Wednesday, April 12, 2017

There is a best selling book by Robert Fulghum 

titled All I Really Need to Know I Learned in 

Kindergarten.    Here are some of his ideas:

1. Share everything.

2. Play fair.

3. Don't hit people.

4. Put things back where you found them.


You can see how those things can really apply to us no matter how old we are!

Think about your own early years in school, what did 
you learn that you think can still apply to your life? 
Is there a teacher who really taught you some 
wonderful lesson? Is there a particular incident you 
felt you really learned from? Is there a book your 
teacher shared that you really connected with?


  1. In my early years of school, I learned to always try to avoid things that have consequences. Once, around Halloween, my mom had just bought me a key chain ghost that made an obnoxious beeping noise and flashed lights in its eyes. Me and one of my friends started running around the classroom making the obnoxious noise and opening and closing our hands in front of our eyes to imitate the key chain. As you can imagine, I was punished, and back then the worst punishment was getting a frowny face sticker on your calendar, and when I got home, my parents were, believe it or not, not very happy with it. Back then, that was the worst thing possible, so now I try to not break rules, even though I do sometimes.

  2. Some things that I learned in Kindergarten that apply to me now are:
    -Clean up after yourself
    -Play nice
    -Pay attention

    I think that all of my teachers have taught me important lessons. I don't think there was any particular incident, though. I honestly can't remember any of the books except Elmer. She read it to the class one day, and I've loved it ever since. I remember in 1st grade, we had to read to the kinder gardeners. I read that book.

  3. Some things that I learned in my earlier years of school, are kindness, organization, and playing fair. Kindness was a huge things in kindergarten and first grade (and now!) because in younger grades we got our feelings hurt VERY easily! We always cried, when something little happened to us. So being kind was very important, so we all didn’t just burst into tears. Also, organization is super important. Even though we did know we were organizing (we thought we were putting our toy’s away), it was still super important, for when you're in older grades! Lastly, playing fair is super important. People are very competitive in older grades, and you have to know when you are going to far with it. My second grade teacher, Mrs.Learner, taught me a very important lesson. She loves Dory, so she always said “Just keep swimming!”. It means that don’t give up, even after something goes wrong. This is such a great lesson, and I am so glad that she thought it was important also! One book that really was important to read was, Elemer. It was about this elephant that looked like a quilt. Everybody made fun of him because he was rainbow! It taught all of us, to be ourselves and don’t change for other people! There are many important lessons that you learn in younger grades, that are so important when getting older!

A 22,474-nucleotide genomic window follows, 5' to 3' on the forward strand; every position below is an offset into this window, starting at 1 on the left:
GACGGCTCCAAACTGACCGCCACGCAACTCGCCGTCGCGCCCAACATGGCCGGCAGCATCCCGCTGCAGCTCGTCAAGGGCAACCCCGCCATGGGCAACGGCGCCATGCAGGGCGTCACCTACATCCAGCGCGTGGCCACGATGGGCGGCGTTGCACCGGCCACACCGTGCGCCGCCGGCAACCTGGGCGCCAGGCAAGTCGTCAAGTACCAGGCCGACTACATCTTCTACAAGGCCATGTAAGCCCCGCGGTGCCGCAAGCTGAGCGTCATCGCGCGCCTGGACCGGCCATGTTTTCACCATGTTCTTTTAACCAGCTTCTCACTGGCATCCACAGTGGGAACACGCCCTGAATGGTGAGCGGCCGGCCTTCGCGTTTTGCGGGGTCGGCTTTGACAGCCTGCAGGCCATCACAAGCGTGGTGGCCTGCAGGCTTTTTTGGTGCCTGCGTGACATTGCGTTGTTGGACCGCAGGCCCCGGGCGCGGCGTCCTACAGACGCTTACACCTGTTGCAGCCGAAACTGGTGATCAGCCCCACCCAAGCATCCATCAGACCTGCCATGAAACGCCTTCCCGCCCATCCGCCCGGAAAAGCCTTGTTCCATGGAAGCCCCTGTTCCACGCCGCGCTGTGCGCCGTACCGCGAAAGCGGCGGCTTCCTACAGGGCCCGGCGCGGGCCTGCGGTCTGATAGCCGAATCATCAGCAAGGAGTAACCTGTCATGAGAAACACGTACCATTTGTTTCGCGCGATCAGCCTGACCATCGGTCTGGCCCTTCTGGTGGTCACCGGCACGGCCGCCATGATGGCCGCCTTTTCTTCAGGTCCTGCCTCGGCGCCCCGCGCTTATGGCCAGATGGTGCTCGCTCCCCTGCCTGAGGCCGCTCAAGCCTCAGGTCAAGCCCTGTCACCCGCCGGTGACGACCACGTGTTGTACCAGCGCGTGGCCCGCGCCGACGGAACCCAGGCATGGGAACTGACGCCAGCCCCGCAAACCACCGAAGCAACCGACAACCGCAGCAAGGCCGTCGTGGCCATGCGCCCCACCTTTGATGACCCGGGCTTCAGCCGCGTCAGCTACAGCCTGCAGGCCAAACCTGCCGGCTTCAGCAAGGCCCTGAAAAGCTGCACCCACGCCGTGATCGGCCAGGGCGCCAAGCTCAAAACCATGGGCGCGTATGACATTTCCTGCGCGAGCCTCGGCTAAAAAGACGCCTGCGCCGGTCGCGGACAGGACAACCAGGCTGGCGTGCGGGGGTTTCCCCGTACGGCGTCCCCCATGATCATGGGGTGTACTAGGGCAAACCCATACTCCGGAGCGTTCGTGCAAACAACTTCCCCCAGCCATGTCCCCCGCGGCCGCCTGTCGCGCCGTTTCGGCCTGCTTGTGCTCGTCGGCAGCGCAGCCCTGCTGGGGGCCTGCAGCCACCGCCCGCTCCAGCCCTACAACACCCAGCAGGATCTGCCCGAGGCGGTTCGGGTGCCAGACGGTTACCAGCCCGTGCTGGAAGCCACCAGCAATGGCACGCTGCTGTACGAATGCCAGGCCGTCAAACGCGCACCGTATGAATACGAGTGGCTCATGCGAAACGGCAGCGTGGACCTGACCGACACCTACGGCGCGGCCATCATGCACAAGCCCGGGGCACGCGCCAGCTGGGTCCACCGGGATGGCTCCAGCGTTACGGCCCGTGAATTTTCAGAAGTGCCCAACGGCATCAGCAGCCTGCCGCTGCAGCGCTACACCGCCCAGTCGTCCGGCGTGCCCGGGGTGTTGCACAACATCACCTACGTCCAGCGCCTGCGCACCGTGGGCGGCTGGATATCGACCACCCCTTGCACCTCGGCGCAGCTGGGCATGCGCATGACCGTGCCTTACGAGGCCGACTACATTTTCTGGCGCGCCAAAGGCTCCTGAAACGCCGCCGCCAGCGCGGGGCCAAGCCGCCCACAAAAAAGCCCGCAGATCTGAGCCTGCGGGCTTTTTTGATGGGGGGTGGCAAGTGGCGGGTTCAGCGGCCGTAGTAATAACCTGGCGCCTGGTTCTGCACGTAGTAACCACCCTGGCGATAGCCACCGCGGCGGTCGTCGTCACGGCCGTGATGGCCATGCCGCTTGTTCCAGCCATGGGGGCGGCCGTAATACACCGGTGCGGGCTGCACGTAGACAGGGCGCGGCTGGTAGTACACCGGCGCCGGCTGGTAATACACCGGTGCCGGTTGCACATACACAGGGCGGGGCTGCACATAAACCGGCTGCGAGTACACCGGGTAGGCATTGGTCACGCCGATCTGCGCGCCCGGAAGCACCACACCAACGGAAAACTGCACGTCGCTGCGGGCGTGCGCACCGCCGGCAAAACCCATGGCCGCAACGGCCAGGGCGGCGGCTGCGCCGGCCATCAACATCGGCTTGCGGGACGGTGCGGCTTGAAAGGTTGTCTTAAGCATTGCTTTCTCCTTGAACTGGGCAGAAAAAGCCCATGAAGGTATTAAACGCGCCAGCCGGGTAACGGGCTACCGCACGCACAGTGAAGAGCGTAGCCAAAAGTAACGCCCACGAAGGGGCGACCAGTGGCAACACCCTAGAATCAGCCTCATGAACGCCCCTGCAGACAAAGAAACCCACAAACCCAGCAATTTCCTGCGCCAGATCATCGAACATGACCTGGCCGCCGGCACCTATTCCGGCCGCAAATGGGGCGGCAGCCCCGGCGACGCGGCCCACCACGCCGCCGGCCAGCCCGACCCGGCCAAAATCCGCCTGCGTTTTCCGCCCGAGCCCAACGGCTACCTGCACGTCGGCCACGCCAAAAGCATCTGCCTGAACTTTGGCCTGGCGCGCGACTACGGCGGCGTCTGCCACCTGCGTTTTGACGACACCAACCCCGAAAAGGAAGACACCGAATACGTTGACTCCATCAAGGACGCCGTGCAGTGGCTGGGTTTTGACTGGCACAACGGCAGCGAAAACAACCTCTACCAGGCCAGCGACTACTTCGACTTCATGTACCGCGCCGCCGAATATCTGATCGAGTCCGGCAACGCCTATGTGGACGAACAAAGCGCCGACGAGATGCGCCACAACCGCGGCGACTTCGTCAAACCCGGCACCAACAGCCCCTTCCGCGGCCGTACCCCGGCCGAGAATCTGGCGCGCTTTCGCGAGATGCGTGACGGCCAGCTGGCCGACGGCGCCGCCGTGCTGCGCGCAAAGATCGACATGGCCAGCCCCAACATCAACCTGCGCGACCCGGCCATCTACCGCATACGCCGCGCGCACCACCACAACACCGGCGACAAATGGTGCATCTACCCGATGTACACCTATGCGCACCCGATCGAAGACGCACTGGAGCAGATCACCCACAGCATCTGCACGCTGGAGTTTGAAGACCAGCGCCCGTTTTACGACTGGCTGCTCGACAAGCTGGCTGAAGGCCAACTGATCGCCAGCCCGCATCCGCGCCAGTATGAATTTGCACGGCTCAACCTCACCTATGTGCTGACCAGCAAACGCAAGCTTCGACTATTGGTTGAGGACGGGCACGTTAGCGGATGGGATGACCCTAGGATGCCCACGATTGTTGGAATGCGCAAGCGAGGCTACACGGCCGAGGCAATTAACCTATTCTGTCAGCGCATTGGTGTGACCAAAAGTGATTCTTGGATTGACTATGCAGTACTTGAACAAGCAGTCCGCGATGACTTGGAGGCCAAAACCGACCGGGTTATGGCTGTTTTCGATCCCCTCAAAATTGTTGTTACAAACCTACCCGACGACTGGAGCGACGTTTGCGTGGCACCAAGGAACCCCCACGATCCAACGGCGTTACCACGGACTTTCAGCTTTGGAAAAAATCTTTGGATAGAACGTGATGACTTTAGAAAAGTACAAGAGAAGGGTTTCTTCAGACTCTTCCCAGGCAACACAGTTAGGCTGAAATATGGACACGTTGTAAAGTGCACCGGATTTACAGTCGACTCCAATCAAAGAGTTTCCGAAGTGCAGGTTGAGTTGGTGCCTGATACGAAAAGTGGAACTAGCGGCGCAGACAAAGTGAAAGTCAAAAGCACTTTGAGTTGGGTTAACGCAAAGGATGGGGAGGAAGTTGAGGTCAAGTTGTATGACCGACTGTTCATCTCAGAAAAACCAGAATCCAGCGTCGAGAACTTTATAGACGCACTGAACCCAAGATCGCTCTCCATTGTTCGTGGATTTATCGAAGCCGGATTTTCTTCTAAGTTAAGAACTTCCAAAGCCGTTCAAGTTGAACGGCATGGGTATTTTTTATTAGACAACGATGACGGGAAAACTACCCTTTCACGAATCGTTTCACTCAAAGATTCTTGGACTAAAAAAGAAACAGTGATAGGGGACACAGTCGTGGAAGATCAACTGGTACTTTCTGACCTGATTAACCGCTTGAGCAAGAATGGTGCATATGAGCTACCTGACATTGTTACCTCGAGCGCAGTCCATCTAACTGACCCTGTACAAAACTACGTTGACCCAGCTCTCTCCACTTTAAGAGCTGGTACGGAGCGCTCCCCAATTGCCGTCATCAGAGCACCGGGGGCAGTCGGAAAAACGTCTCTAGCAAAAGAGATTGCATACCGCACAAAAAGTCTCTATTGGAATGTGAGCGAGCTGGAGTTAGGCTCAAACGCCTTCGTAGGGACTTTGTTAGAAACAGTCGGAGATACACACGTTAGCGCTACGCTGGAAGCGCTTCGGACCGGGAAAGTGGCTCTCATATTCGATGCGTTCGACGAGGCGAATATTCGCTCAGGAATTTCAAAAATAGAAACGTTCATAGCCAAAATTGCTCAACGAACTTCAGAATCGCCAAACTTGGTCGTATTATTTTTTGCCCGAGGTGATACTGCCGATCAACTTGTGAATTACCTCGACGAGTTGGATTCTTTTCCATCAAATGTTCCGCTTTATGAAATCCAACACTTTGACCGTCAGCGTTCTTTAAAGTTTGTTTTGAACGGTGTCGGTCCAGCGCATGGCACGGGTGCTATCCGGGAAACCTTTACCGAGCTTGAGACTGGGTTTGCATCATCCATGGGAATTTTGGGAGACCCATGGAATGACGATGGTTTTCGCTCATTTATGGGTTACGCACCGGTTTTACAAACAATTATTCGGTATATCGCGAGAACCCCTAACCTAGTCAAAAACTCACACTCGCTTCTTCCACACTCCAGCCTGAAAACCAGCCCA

4. I learned how to be nice to everyone. I did this by being kind, forgiving, and treating everyone equally. Mrs. Allen taught me how to be nice. Unfortunately I do not recall of an incident I learned from. Maybe It's because I've never done anything wrong for I am the perfect angel. A book that my mom once read to me that I connected with was cloudet. A little cloud that just tries to fit in and eventually finds her place in the world. This is what I learned from kindergarten.

  5. In my earlier years in school I learned that always having an opinion is not the best thing. I still use this idea to keep myself controlled before I hurt someone's feelings. If any teacher were to influence me the most in earlier years it would be Mrs. Learner. She made me a great student and brought me to be school president, even if she was only my teacher in second grade. One book that she read that I connected with was " The School Mouse." This book really connected to me because it was about a mouse that loved to learn. She was confident and was a problem solver, she was also stubborn, which is exactly what I would describe myself as.